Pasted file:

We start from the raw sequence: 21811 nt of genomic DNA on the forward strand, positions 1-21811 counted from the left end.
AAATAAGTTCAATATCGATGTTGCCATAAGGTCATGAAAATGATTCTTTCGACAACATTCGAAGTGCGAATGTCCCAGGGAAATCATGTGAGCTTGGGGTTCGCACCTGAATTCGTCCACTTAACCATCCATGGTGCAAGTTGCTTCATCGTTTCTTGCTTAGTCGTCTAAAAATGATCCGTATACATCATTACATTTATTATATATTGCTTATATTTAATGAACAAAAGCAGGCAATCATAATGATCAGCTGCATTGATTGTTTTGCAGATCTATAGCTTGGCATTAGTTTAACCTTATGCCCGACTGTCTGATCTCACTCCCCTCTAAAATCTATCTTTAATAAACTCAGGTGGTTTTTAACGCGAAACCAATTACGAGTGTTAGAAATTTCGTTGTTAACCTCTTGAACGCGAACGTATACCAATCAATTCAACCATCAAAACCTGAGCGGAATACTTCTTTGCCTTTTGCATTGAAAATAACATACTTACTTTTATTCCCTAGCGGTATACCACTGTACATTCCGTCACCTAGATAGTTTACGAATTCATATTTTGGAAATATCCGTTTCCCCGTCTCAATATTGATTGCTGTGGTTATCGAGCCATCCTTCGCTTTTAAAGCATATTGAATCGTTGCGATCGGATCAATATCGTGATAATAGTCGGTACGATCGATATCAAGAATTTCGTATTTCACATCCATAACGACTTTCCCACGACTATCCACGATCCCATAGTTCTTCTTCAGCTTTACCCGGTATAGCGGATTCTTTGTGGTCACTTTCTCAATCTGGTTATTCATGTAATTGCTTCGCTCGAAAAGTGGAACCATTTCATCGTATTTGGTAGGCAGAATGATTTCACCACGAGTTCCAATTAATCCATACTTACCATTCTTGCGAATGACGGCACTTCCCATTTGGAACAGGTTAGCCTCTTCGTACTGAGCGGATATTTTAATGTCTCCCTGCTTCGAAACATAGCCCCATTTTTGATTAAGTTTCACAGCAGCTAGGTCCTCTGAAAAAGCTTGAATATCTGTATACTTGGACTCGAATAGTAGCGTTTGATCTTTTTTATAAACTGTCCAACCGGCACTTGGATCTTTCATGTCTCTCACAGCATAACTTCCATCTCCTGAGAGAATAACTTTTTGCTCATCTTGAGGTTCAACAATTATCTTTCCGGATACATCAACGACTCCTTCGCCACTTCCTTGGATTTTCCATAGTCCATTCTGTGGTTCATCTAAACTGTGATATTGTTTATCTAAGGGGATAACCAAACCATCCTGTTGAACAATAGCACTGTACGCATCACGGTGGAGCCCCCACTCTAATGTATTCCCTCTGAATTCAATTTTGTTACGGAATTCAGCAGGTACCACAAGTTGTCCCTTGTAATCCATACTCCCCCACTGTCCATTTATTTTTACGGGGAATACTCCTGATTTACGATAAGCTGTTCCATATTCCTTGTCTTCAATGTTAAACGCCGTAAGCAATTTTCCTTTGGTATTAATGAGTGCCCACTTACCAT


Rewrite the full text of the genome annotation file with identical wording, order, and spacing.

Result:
We start from the raw sequence: 21811 nt of genomic DNA on the forward strand, positions 1-21811 counted from the left end.
AAATAAGTTCAATATCGATGTTGCCATAAGGTCATGAAAATGATTCTTTCGACAACATTCGAAGTGCGAATGTCCCAGGGAAATCATGTGAGCTTGGGGTTCGCACCTGAATTCGTCCACTTAACCATCCATGGTGCAAGTTGCTTCATCGTTTCTTGCTTAGTCGTCTAAAAATGATCCGTATACATCATTACATTTATTATATATTGCTTATATTTAATGAACAAAAGCAGGCAATCATAATGATCAGCTGCATTGATTGTTTTGCAGATCTATAGCTTGGCATTAGTTTAACCTTATGCCCGACTGTCTGATCTCACTCCCCTCTAAAATCTATCTTTAATAAACTCAGGTGGTTTTTAACGCGAAACCAATTACGAGTGTTAGAAATTTCGTTGTTAACCTCTTGAACGCGAACGTATACCAATCAATTCAACCATCAAAACCTGAGCGGAATACTTCTTTGCCTTTTGCATTGAAAATAACATACTTACTTTTATTCCCTAGCGGTATACCACTGTACATTCCGTCACCTAGATAGTTTACGAATTCATATTTTGGAAATATCCGTTTCCCCGTCTCAATATTGATTGCTGTGGTTATCGAGCCATCCTTCGCTTTTAAAGCATATTGAATCGTTGCGATCGGATCAATATCGTGATAATAGTCGGTACGATCGATATCAAGAATTTCGTATTTCACATCCATAACGACTTTCCCACGACTATCCACGATCCCATAGTTCTTCTTCAGCTTTACCCGGTATAGCGGATTCTTTGTGGTCACTTTCTCAATCTGGTTATTCATGTAATTGCTTCGCTCGAAAAGTGGAACCATTTCATCGTATTTGGTAGGCAGAATGATTTCACCACGAGTTCCAATTAATCCATACTTACCATTCTTGCGAATGACGGCACTTCCCATTTGGAACAGGTTAGCCTCTTCGTACTGAGCGGATATTTTAATGTCTCCCTGCTTCGAAACATAGCCCCATTTTTGATTAAGTTTCACAGCAGCTAGGTCCTCTGAAAAAGCTTGAATATCTGTATACTTGGACTCGAATAGTAGCGTTTGATCTTTTTTATAAACTGTCCAACCGGCACTTGGATCTTTCATGTCTCTCACAGCATAACTTCCATCTCCTGAGAGAATAACTTTTTGCTCATCTTGAGGTTCAACAATTATCTTTCCGGATACATCAACGACTCCTTCGCCACTTCCTTGGATTTTCCATAGTCCATTCTGTGGTTCATCTAAACTGTGATATTGTTTATCTAAGGGGATAACCAAACCATCCTGTTGAACAATAGCACTGTACGCATCACGGTGGAGCCCCCACTCTAATGTATTCCCTCTGAATTCAATTTTGTTACGGAATTCAGCAGGTACCACAAGTTGTCCCTTGTAATCCATACTCCCCCACTGTCCATTTATTTTTACGGGGAATACTCCTGATTTACGATAAGCTGTTCCATATTCCTTGTCTTCAATGTTAAACGCCGTAAGCAATTTTCCTTTGGTATTAATGAGTGCCCACTTACCAT